Rudolph Valentino was not someone you wanted to leave talking to your girlfriend (or indeed boyfriend) at a party.
Born in Italy as Rodolfo Pietro Filiberto Raffaello Guglielmi di Valentina d’Antonguella, even his full name was sexy.
The erogenous, androgenous Italian’s smouldering sexuality lit up the silent screen throughout the first half of the twenties. Labelled the Latin Lover by the film studios, Valentino was everything an American man wanted to be, but probably couldn’t – he could dance the tango, the cakewalk and the bunny bug; he could ride horses, he could sing, he wrote poetry and, while known to weep now and again, he was also a talented boxer who bopped other men on the nose really hard.
Chicks dig that shit.
When he died from appendicitis complications, aged just 31, thousands of tearful mourners lined the streets of New York and some women, so distraught by his death, took their own lives.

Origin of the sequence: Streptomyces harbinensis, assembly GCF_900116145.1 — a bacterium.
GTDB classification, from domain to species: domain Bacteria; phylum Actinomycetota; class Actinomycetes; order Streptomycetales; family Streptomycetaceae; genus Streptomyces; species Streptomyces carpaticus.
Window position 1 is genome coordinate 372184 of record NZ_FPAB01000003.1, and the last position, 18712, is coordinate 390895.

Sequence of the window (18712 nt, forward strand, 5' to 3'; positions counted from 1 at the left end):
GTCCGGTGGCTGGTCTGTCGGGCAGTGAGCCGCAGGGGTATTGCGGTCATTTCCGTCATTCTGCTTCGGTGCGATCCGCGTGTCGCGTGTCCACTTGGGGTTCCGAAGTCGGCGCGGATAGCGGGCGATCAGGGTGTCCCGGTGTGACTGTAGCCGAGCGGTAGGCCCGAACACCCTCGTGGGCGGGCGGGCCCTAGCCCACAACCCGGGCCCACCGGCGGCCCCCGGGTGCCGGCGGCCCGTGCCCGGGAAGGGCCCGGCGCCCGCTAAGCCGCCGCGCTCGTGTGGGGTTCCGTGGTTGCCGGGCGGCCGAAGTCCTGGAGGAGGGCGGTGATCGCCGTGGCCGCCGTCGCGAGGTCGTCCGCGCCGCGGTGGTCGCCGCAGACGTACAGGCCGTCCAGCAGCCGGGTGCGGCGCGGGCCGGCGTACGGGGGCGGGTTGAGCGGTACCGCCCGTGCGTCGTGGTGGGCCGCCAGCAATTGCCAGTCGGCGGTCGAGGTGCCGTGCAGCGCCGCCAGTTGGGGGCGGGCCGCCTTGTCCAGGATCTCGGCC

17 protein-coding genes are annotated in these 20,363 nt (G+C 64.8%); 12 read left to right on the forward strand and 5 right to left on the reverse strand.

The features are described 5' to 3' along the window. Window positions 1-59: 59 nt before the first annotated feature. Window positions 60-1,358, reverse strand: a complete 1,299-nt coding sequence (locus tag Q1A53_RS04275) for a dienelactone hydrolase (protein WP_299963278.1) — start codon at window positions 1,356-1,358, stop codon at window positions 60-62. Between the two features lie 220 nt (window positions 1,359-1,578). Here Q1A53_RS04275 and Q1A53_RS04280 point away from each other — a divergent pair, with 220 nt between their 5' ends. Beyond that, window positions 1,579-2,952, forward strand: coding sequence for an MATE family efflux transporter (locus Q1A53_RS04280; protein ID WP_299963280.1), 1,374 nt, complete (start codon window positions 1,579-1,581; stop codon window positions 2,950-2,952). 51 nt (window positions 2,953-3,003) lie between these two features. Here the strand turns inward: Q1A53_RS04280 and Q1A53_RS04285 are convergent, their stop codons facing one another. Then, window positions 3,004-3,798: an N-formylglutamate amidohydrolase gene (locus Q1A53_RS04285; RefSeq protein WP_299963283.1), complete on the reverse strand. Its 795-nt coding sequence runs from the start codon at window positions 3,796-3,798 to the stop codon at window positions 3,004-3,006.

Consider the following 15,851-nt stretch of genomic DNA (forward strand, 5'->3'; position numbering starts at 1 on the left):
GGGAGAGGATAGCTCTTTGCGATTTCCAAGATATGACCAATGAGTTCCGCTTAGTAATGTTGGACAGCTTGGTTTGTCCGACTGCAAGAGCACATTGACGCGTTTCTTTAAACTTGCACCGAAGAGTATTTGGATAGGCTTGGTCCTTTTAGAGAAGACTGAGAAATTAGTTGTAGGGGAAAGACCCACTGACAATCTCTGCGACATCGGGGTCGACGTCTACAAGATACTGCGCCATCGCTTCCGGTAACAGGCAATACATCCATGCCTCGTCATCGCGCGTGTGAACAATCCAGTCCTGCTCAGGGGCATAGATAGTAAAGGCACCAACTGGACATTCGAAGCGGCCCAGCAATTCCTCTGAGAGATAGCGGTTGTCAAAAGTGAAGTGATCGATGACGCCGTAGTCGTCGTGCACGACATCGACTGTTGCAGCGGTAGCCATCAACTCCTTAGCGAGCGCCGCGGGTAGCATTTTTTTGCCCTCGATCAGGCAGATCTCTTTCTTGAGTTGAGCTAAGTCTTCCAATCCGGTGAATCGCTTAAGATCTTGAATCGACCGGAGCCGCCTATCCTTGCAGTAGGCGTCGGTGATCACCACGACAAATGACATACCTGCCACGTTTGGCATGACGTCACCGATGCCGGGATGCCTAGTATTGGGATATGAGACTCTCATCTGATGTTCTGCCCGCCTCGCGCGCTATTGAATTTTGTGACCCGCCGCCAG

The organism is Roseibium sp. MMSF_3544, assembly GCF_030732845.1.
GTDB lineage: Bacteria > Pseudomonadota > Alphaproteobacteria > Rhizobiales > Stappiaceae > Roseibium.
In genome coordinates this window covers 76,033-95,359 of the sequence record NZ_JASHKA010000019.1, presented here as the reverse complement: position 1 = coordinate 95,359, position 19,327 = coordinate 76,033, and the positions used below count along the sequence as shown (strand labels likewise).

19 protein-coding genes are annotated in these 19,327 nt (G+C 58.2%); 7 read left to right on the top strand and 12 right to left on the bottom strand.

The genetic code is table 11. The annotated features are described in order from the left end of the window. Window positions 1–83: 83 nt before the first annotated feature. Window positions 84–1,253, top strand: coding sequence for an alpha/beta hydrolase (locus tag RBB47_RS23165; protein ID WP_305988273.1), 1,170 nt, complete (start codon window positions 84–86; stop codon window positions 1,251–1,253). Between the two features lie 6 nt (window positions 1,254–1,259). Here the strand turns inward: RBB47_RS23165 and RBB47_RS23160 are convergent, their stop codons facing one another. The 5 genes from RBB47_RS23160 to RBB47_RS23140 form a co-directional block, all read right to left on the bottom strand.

Which is a bit much.
Anyway, one of his most famous films, Blood & Sand (about a bullfighter with two birds on the go), shares its name with a well-known whisky drink that was first featured in Harry Craddock’s Savoy Cocktail Book back in 1930 – a drinking tome almost as influential as “The Thinking Drinkers Almanac” available at www.thinkingdrinkers.com
20ml Johnnie Walker Black whisky
20ml Peter Heering Cherry liqueur
20ml Sweet Vermouth
25ml Orange juice
Hard shake all the ingredients with ice and strain into a chilled cocktail glass. Garnish with a flamed orange peel.